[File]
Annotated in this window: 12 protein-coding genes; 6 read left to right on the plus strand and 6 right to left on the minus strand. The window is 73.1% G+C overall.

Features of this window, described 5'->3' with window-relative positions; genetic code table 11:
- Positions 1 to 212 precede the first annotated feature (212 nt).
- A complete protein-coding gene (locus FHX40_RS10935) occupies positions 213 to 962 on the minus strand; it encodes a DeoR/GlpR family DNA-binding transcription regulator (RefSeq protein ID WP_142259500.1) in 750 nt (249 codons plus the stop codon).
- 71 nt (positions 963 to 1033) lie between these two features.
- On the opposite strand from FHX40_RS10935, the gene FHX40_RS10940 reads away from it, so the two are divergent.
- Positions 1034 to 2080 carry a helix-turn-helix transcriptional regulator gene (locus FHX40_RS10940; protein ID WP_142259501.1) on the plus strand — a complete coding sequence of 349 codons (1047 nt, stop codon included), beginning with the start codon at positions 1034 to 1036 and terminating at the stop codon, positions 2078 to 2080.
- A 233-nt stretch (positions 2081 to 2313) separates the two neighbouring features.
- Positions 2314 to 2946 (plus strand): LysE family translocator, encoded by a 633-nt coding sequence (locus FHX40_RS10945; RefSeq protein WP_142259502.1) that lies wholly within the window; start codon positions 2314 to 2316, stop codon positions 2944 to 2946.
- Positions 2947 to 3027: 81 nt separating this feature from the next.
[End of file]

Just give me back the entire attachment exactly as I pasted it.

Annotated in this window: 12 protein-coding genes; 6 read left to right on the plus strand and 6 right to left on the minus strand. The window is 73.1% G+C overall.

Features of this window, described 5'->3' with window-relative positions; genetic code table 11:
- Positions 1 to 212 precede the first annotated feature (212 nt).
- A complete protein-coding gene (locus FHX40_RS10935) occupies positions 213 to 962 on the minus strand; it encodes a DeoR/GlpR family DNA-binding transcription regulator (RefSeq protein ID WP_142259500.1) in 750 nt (249 codons plus the stop codon).
- 71 nt (positions 963 to 1033) lie between these two features.
- On the opposite strand from FHX40_RS10935, the gene FHX40_RS10940 reads away from it, so the two are divergent.
- Positions 1034 to 2080 carry a helix-turn-helix transcriptional regulator gene (locus FHX40_RS10940; protein ID WP_142259501.1) on the plus strand — a complete coding sequence of 349 codons (1047 nt, stop codon included), beginning with the start codon at positions 1034 to 1036 and terminating at the stop codon, positions 2078 to 2080.
- A 233-nt stretch (positions 2081 to 2313) separates the two neighbouring features.
- Positions 2314 to 2946 (plus strand): LysE family translocator, encoded by a 633-nt coding sequence (locus FHX40_RS10945; RefSeq protein WP_142259502.1) that lies wholly within the window; start codon positions 2314 to 2316, stop codon positions 2944 to 2946.
- Positions 2947 to 3027: 81 nt separating this feature from the next.